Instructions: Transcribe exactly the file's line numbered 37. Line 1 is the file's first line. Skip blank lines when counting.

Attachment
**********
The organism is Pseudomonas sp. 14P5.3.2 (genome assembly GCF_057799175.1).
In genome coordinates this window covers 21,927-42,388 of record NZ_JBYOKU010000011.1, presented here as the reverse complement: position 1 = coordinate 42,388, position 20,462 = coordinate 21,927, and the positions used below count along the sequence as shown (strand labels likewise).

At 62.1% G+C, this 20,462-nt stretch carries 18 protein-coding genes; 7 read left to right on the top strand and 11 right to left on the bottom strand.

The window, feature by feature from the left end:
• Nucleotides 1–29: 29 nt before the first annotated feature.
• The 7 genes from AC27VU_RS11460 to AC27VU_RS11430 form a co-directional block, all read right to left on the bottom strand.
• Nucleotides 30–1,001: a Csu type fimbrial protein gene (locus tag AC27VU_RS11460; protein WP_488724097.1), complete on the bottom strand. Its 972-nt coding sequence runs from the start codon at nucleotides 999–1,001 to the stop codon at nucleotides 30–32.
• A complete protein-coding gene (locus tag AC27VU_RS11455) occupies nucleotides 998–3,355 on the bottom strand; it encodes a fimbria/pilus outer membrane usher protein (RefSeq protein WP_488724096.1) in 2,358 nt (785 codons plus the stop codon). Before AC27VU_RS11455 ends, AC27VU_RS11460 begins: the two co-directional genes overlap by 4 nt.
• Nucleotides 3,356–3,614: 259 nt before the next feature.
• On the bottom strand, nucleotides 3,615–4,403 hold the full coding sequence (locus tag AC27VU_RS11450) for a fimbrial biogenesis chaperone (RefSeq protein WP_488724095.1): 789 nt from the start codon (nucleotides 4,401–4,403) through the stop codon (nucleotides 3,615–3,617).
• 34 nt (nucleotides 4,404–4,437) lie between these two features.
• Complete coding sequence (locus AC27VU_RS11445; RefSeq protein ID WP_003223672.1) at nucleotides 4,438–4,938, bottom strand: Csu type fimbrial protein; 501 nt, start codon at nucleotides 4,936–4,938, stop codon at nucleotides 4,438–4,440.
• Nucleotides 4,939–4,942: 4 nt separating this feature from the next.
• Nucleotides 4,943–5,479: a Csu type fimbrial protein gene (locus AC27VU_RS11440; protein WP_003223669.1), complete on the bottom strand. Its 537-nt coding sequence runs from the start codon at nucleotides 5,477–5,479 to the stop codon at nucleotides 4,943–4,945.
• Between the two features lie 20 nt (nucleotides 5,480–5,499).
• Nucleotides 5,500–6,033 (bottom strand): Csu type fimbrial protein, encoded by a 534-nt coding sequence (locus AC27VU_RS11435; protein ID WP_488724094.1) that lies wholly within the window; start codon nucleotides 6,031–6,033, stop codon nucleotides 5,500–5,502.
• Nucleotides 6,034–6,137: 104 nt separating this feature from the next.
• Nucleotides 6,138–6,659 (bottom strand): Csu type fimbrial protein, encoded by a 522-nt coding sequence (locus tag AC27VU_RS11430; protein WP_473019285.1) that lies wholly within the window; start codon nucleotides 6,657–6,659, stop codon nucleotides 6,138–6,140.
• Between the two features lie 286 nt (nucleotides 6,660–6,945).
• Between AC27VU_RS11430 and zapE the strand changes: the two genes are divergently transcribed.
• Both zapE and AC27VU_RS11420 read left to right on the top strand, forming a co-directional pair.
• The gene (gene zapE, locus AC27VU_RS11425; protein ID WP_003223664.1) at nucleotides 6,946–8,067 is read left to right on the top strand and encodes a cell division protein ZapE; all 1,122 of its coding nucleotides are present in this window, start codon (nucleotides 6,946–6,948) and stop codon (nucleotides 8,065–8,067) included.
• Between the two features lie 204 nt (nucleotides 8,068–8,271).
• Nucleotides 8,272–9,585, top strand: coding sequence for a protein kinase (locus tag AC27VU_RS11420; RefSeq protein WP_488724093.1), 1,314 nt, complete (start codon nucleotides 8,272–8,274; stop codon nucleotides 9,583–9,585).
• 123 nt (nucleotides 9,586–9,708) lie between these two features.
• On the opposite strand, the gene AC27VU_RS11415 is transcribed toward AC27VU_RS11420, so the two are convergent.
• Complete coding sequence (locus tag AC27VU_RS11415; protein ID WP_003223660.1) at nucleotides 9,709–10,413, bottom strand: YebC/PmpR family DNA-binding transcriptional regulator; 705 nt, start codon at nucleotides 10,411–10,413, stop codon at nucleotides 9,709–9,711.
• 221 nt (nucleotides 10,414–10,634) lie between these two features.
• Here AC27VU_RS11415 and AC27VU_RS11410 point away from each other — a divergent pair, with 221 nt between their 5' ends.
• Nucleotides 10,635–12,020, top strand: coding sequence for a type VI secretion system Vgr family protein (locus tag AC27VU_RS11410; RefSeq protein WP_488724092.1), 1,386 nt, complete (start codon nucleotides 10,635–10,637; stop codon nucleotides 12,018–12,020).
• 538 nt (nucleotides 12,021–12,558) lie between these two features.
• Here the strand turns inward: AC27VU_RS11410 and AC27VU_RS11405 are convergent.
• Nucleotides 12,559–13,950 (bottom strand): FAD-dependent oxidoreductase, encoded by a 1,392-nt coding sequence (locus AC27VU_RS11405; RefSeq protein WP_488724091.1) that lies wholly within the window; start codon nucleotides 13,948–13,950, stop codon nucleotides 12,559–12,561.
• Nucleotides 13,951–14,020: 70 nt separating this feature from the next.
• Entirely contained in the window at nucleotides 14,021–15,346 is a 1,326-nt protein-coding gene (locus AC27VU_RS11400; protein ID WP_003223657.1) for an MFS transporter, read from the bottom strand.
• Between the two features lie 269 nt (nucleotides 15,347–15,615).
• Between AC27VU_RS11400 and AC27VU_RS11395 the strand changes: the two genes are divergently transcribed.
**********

• Between AC27VU_RS11400 and AC27VU_RS11395 the strand changes: the two genes are divergently transcribed.